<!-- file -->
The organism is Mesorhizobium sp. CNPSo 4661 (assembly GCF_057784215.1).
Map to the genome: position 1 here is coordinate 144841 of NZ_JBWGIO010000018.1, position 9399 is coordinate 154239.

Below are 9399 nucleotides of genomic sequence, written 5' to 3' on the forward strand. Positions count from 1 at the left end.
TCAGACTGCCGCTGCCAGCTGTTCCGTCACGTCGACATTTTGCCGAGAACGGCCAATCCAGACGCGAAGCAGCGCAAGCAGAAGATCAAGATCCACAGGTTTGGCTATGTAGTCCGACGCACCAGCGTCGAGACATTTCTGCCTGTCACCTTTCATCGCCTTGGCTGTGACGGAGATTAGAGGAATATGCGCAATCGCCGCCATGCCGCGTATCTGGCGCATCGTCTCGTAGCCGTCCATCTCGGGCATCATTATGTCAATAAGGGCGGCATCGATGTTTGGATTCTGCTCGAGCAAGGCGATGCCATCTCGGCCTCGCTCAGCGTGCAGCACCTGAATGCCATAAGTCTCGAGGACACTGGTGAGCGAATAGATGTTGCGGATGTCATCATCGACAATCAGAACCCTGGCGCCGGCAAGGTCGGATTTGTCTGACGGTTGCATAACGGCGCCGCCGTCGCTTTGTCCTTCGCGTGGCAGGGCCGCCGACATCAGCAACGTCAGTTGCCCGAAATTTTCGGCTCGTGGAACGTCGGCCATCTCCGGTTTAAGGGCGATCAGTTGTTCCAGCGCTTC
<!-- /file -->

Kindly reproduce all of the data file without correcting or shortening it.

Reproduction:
The organism is Mesorhizobium sp. CNPSo 4661 (assembly GCF_057784215.1).
Map to the genome: position 1 here is coordinate 144841 of NZ_JBWGIO010000018.1, position 9399 is coordinate 154239.

Below are 9399 nucleotides of genomic sequence, written 5' to 3' on the forward strand. Positions count from 1 at the left end.
TCAGACTGCCGCTGCCAGCTGTTCCGTCACGTCGACATTTTGCCGAGAACGGCCAATCCAGACGCGAAGCAGCGCAAGCAGAAGATCAAGATCCACAGGTTTGGCTATGTAGTCCGACGCACCAGCGTCGAGACATTTCTGCCTGTCACCTTTCATCGCCTTGGCTGTGACGGAGATTAGAGGAATATGCGCAATCGCCGCCATGCCGCGTATCTGGCGCATCGTCTCGTAGCCGTCCATCTCGGGCATCATTATGTCAATAAGGGCGGCATCGATGTTTGGATTCTGCTCGAGCAAGGCGATGCCATCTCGGCCTCGCTCAGCGTGCAGCACCTGAATGCCATAAGTCTCGAGGACACTGGTGAGCGAATAGATGTTGCGGATGTCATCATCGACAATCAGAACCCTGGCGCCGGCAAGGTCGGATTTGTCTGACGGTTGCATAACGGCGCCGCCGTCGCTTTGTCCTTCGCGTGGCAGGGCCGCCGACATCAGCAACGTCAGTTGCCCGAAATTTTCGGCTCGTGGAACGTCGGCCATCTCCGGTTTAAGGGCGATCAGTTGTTCCAGCGCTTC